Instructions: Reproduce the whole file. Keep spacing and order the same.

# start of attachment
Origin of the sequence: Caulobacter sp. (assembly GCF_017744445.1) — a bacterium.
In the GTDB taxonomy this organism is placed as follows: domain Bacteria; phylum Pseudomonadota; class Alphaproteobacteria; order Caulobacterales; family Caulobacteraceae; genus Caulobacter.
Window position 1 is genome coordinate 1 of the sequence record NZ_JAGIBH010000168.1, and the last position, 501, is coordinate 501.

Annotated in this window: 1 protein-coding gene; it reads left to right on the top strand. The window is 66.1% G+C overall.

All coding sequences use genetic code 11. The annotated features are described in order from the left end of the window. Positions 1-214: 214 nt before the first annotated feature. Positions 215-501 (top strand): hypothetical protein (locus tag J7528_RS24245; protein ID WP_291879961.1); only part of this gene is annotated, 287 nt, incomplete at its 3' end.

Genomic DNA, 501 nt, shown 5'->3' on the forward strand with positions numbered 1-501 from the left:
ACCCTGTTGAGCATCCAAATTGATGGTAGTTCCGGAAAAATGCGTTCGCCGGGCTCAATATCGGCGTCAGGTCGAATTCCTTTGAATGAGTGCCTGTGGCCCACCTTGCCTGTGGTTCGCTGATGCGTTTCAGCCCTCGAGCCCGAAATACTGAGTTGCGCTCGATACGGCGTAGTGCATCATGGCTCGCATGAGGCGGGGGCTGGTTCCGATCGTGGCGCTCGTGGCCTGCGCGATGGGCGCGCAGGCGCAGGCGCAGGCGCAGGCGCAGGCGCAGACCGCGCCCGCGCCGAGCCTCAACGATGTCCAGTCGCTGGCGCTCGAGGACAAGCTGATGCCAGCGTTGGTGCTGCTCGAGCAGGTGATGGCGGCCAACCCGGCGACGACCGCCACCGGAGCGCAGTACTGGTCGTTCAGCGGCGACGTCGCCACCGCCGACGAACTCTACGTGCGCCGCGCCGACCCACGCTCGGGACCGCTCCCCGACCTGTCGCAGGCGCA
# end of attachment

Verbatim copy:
Origin of the sequence: Caulobacter sp. (assembly GCF_017744445.1) — a bacterium.
In the GTDB taxonomy this organism is placed as follows: domain Bacteria; phylum Pseudomonadota; class Alphaproteobacteria; order Caulobacterales; family Caulobacteraceae; genus Caulobacter.
Window position 1 is genome coordinate 1 of the sequence record NZ_JAGIBH010000168.1, and the last position, 501, is coordinate 501.

Annotated in this window: 1 protein-coding gene; it reads left to right on the top strand. The window is 66.1% G+C overall.

All coding sequences use genetic code 11. The annotated features are described in order from the left end of the window. Positions 1-214: 214 nt before the first annotated feature. Positions 215-501 (top strand): hypothetical protein (locus tag J7528_RS24245; protein ID WP_291879961.1); only part of this gene is annotated, 287 nt, incomplete at its 3' end.

Genomic DNA, 501 nt, shown 5'->3' on the forward strand with positions numbered 1-501 from the left:
ACCCTGTTGAGCATCCAAATTGATGGTAGTTCCGGAAAAATGCGTTCGCCGGGCTCAATATCGGCGTCAGGTCGAATTCCTTTGAATGAGTGCCTGTGGCCCACCTTGCCTGTGGTTCGCTGATGCGTTTCAGCCCTCGAGCCCGAAATACTGAGTTGCGCTCGATACGGCGTAGTGCATCATGGCTCGCATGAGGCGGGGGCTGGTTCCGATCGTGGCGCTCGTGGCCTGCGCGATGGGCGCGCAGGCGCAGGCGCAGGCGCAGGCGCAGGCGCAGACCGCGCCCGCGCCGAGCCTCAACGATGTCCAGTCGCTGGCGCTCGAGGACAAGCTGATGCCAGCGTTGGTGCTGCTCGAGCAGGTGATGGCGGCCAACCCGGCGACGACCGCCACCGGAGCGCAGTACTGGTCGTTCAGCGGCGACGTCGCCACCGCCGACGAACTCTACGTGCGCCGCGCCGACCCACGCTCGGGACCGCTCCCCGACCTGTCGCAGGCGCA